Eskom’s Multi-Year Price Determination application 27 November 2012.

Date of Meeting:

27 Nov 2012


Ms M Themba (ANC; Mpumalanga)

Eskom explained that the Multi-Year Price Determination 3 (MYPD3) was its third application, and that it had been submitted in October 2012.  This was the beginning of a public process in which a decision on electricity tariffs could be made only by the National Energy Regulator of SA (NERSA), which was an independent body.   NERSA’s tariff decision applied only to Eskom customers, and not to all electricity consumers.

Eskom had engaged all stakeholders in preparing its application, which had been made available and explained in various forums, including the media, for scrutiny.  The application had tried to balance the needs of industry with economic growth. It was important to remember that Eskom planned for a South Africa that was growing, and this would require continued investment in the future.  Electricity tariff increases would stop only when the price was relatively where it should be, as currently the price was cheap.

Eskom recognised the impact of tariff increases on the economy and households, especially small businesses and the poor. The company had strived for the right balance in prices and sustainability, and had thus suggested a five-year path. This would lessen the impact by gradually increasing the price, and would provide certainty. Coal and other operating costs had been contained in the application.

The application would for the first time include the introduction of Independent Power Producers (IPPs) in all three phases of the Department of Energy’s (DoE) renewable energy programme, and the DoE peaker plants. Eskom was applying for only 13% to produce and maintain its operations – this was what was needed on average for the next five years. Then there was a further 3% required for the development of IPPs.  Eskom had included a long-term price path to implement new capacity beyond Kusile, but this had not been included in the revenue requirement for the five years.  Cost-reflective tariffs were important to ensure sustainability, while not burdening the taxpayer. It was important to provide confidence to lenders and investors, and to give lenders the assurance, through the tariff path, that Eskom would repay its debt.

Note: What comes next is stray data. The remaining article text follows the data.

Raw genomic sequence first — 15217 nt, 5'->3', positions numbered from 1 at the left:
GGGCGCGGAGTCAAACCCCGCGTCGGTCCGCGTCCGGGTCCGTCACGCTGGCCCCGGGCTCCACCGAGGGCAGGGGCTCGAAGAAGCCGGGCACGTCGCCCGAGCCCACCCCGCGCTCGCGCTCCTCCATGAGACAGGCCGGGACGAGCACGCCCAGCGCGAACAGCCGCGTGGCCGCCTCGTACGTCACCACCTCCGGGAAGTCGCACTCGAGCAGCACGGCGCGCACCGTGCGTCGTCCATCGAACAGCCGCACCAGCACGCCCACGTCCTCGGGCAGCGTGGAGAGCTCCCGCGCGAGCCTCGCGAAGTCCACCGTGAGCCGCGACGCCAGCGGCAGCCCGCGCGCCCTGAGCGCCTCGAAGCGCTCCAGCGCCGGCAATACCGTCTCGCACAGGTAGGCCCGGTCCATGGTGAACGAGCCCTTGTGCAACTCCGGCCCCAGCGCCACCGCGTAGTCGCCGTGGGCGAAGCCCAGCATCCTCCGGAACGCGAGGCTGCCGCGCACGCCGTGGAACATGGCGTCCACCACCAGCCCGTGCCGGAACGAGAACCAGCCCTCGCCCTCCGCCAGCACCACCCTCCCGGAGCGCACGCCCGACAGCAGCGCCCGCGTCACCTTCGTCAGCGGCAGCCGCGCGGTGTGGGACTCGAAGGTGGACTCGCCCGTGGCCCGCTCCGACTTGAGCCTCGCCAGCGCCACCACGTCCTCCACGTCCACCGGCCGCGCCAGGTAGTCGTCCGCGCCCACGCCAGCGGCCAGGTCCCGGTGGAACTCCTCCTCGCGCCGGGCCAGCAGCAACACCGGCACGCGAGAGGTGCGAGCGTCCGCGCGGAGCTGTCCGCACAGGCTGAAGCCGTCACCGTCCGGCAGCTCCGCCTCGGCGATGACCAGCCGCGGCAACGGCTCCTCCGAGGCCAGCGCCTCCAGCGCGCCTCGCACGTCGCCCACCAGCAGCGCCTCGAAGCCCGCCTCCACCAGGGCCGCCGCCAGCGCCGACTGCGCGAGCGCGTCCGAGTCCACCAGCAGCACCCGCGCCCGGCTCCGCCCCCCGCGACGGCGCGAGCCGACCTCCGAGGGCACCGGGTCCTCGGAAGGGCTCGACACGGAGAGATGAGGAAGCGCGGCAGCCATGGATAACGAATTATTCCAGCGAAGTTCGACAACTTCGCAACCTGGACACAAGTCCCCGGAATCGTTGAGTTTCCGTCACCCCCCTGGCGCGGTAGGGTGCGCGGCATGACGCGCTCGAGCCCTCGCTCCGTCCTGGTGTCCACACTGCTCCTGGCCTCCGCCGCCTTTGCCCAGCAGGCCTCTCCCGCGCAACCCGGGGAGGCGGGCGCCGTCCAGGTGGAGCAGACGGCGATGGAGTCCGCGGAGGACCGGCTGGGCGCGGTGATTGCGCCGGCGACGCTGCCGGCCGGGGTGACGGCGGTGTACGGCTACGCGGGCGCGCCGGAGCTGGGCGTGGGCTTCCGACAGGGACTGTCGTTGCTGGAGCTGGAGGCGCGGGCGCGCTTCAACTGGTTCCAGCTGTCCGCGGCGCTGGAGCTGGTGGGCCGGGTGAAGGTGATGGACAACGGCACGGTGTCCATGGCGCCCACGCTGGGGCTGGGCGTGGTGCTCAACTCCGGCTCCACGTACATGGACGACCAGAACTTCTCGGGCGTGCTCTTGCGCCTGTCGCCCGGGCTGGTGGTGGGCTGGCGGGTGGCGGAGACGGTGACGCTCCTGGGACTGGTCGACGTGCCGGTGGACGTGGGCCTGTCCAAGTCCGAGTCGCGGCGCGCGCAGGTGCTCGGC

If mining companies could produce the right quality of coal at the required volume, Eskom could adjust its application. Coal costs had the biggest impact on electricity prices, but they were unregulated. This was where the challenge was – a regulated industry (electricity) dependent on an unregulated sector (coal) for prices. Eskom had secured 80% of its coal contracts for the next five years, but what would happen beyond 2018 was an issue that the country needed to deal with.

Eskom warned that if NERSA refused the increase, it would then have to stop buying coal and that could have dire consequences, including having to close some power stations, resulting in reduced expenditure and operations, the halting of major projects, and an inability to repay its loans. 

Members sought clarity on whether the input from the public hearings was ever considered when the decision on the tariff was made. Concerns were voiced over how poor people would be protected against the increasing tariffs, particularly as municipalities set their own mark-ups.  Other issues raised included the high levels of electricity theft, the need to regulate IPPs, the future role of nuclear power, and Eskom’s long-term financial sustainability.

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